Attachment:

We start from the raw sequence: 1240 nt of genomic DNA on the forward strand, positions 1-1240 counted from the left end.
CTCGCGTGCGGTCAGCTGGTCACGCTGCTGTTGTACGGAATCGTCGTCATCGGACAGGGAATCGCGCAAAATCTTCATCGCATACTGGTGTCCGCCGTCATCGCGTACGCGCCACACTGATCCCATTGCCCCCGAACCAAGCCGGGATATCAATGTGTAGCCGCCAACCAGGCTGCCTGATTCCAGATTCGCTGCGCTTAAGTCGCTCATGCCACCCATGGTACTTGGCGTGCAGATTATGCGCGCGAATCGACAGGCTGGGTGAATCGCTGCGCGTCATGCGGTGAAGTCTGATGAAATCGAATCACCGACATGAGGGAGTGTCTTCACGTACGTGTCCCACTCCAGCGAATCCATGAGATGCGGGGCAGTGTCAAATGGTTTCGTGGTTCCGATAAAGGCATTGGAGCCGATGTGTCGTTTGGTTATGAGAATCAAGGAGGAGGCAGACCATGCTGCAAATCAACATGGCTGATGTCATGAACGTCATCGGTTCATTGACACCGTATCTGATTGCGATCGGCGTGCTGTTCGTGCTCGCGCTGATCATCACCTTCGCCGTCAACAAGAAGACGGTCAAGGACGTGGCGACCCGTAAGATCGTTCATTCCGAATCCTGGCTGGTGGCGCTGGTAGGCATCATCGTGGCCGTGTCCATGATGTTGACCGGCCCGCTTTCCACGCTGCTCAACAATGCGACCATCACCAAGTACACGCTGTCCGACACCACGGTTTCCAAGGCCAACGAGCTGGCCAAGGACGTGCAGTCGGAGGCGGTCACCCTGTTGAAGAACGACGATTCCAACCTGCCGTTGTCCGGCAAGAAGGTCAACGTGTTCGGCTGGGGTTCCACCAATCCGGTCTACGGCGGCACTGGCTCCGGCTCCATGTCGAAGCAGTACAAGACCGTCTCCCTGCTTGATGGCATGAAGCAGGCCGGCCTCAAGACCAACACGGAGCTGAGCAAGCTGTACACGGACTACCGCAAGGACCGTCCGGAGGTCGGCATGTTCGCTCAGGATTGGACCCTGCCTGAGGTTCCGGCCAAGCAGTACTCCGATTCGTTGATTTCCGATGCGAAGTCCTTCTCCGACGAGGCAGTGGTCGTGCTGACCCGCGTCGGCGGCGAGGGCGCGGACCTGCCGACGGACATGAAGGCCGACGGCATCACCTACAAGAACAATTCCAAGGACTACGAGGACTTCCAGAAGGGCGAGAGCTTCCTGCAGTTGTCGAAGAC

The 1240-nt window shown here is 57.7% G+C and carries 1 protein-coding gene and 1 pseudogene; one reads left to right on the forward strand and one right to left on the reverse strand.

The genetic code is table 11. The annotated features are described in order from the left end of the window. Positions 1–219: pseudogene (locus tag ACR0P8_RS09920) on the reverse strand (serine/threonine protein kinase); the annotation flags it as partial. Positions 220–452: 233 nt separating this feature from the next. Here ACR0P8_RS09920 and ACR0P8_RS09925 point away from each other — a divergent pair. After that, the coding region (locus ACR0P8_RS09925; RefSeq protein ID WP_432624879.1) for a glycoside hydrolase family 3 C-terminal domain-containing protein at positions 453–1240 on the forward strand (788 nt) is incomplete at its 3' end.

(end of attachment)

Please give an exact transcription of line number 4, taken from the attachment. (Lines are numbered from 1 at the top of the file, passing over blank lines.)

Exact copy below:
The genetic code is table 11. The annotated features are described in order from the left end of the window. Positions 1–219: pseudogene (locus tag ACR0P8_RS09920) on the reverse strand (serine/threonine protein kinase); the annotation flags it as partial. Positions 220–452: 233 nt separating this feature from the next. Here ACR0P8_RS09920 and ACR0P8_RS09925 point away from each other — a divergent pair. After that, the coding region (locus ACR0P8_RS09925; RefSeq protein ID WP_432624879.1) for a glycoside hydrolase family 3 C-terminal domain-containing protein at positions 453–1240 on the forward strand (788 nt) is incomplete at its 3' end.